The Most Endangered Bird in the Continental U.S.
Our male had flown into a mist net we’d set up in his territory. Grasshopper sparrows got their name because the male’s faint, high-pitched vocalization sounds like the buzz of a grasshopper. This may be an adaptation to delude predators and still allow territorial defense. Miller and Sneckenberger have young ears, so they had been able to hear 160184057 singing. Audubon Florida biologist Paul Gray and I, standing beside them, could not.
Miller had crouched behind the net, playing the song from an app on his iPhone. The bird had veered away half a dozen times, an indication that he was “net savvy.” The band on his left leg confirmed this. The number, 160184057, revealed that in 2007 he’d been caught in the park by Reed Noss and his team from the University of Central Florida.
The Florida Grasshopper Sparrow Working Group (on which Miller, Sneckenberger, Noss, and Gray serve) fears that the population is increasingly dominated by aging males. Females may be more vulnerable to predation because they incubate eggs and brood young on the ground. And the birds are almost certainly suffering an “Allee effect”; basically, so few remain that they have trouble finding mates, suffer inbreeding, and lose the ability to cooperate in social behaviors such as combined vigilance against predators. Disease and fire ants may be depressing the population further.
Fire ants and nesting Florida grasshopper sparrows like the same habitat—the wetter, treeless parts of the prairie. In the area defended by 160184057, Miller has found broods killed by fire ants. The areas of the park shaded by saw palmettos support few ants, and ground nesters that like this habitat, such as meadowlarks and Bachman’s sparrows, are doing fine.
Noss believes the wet sections preferred by the sparrows (perhaps because they produce more insects and grasses) may have become “ecological traps.” Not only are they seething with fire ants, they’re subject to flooding. “We found the highest success in the park’s drier parts even though fewer birds nested there,” he says.
Before I released 160184057, he’d hopped and preened in a wire-framed box lined with black velvet while Joel Sartore recorded him in video and still frame. Four strobe lights, powered by a gasoline generator 150 feet away, flashed in radio-controlled synchrony with the camera shutter.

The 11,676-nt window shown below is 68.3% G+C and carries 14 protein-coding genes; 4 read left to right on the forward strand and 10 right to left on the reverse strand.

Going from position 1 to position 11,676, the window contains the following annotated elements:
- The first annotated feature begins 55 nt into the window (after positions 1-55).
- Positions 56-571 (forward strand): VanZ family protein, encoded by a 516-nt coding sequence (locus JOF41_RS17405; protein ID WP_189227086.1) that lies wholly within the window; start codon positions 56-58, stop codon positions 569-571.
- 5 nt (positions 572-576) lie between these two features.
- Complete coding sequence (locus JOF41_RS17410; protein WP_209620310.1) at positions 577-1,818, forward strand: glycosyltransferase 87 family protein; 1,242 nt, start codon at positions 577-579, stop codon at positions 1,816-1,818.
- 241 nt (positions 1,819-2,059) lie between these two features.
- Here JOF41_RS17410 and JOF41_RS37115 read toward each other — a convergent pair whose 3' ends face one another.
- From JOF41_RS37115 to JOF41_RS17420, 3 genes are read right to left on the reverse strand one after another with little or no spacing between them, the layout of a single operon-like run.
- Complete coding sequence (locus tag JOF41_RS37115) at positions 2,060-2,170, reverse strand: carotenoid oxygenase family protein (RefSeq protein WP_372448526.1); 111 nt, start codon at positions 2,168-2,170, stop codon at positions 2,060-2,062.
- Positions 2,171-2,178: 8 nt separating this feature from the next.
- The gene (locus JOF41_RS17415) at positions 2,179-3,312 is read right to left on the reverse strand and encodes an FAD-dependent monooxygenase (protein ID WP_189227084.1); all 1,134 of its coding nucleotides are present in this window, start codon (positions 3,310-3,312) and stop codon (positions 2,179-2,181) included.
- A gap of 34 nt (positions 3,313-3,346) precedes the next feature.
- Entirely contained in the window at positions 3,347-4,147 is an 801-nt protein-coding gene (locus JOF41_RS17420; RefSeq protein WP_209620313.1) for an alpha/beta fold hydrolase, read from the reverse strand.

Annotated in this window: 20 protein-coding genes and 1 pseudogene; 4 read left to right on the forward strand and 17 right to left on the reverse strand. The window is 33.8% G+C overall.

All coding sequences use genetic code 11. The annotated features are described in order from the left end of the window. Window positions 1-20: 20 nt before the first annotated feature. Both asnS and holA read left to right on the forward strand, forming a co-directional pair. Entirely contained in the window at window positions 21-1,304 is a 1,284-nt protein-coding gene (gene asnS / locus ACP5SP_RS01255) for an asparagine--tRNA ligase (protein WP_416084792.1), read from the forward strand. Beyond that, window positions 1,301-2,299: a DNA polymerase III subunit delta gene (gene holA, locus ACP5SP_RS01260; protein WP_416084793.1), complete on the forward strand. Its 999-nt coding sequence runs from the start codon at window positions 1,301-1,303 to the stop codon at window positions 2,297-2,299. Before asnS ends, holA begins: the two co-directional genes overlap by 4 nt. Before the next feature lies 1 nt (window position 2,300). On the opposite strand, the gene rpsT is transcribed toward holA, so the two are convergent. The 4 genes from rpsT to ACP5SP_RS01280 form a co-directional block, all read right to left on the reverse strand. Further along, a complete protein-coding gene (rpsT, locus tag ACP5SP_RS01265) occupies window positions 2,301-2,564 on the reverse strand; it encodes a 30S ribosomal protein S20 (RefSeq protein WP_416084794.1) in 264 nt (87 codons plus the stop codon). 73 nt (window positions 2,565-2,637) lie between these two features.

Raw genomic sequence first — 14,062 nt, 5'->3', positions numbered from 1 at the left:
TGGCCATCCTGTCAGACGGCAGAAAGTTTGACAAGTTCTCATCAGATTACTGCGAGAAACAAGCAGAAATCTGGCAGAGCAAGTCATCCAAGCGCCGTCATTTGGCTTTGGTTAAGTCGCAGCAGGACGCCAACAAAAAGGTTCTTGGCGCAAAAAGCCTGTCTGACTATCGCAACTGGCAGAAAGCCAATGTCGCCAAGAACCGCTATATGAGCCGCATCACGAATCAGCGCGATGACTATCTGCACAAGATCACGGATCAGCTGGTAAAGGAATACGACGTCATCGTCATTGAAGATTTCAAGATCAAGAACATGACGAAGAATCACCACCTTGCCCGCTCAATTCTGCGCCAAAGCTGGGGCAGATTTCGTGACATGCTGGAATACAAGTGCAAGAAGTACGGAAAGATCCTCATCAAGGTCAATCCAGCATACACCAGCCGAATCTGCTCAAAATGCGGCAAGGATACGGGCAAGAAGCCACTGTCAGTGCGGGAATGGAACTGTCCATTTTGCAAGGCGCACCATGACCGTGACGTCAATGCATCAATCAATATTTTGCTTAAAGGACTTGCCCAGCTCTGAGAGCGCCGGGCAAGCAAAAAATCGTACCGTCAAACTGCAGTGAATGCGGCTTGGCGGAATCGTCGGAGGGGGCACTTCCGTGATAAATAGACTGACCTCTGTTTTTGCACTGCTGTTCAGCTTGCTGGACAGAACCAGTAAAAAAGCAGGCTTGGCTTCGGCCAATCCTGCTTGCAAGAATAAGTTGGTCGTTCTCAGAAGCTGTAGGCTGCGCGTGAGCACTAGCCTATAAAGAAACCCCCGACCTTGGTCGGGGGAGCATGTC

Some 20 years after earth lost its last dusky seaside sparrow, Sartore photographed the preserved carcass for National Geographic. I asked him what he’d felt. “It was a pilgrimage for me,” he said. “I was sad and awed at the same time. I held him in my hand, and turned him over a few times. He didn’t look anything like he looked in life. Dead birds fade.”
Seven years ago, with funding from National Geographic, Sartore started the Photo Ark Project, an effort to get people to care that we are in the process of dooming half the planet’s species to extinction in the next 100 years. “I want a record of what will be gone,” he told me. “And maybe if I can get people to fall in love with animals like the Florida grasshopper sparrow, we can save a few. It’s folly to think that we can keep killing off species and get away with it. If we drive enough to extinction, we’ll go extinct, too.” So far he has photographed 2,600 species for the project, all without injury or incident.
As recently as 2010 members of the Florida Grasshopper Sparrow Working Group were talking about captive breeding as a last-ditch possibility. Now they’ve sold it to the Fish and Wildlife Service as the best remaining option. Captive breeding is a bit like throwing antique china out the attic window during a house fire and hoping a few pieces land intact. But occasionally, as with California condors and black-footed ferrets, it works. If the feds had listened to the large element of the environmental community (me included) that opposed evacuation of these species from the wild, both would now be extinct.
On November 6, 2012, Audubon Florida and allies urged the Fish and Wildlife Service to remove eggs or chicks in the spring of 2013. “We consider this the most endangered bird in the continental United Statesand worthy of extra efforts,” they wrote.
After some hesitation, the service approved captive breeding in January 2013.
The service has learned from its failure with the dusky seaside sparrow. Like the Florida grasshopper sparrow, the dusky didn’t migrate. The sex ratio of the dusky (and very likely the Florida grasshopper sparrow) became skewed in favor of males. The downward trajectories of both are identical and caused by the same kind of habitat destruction, and both apparently suffered from Allee effects.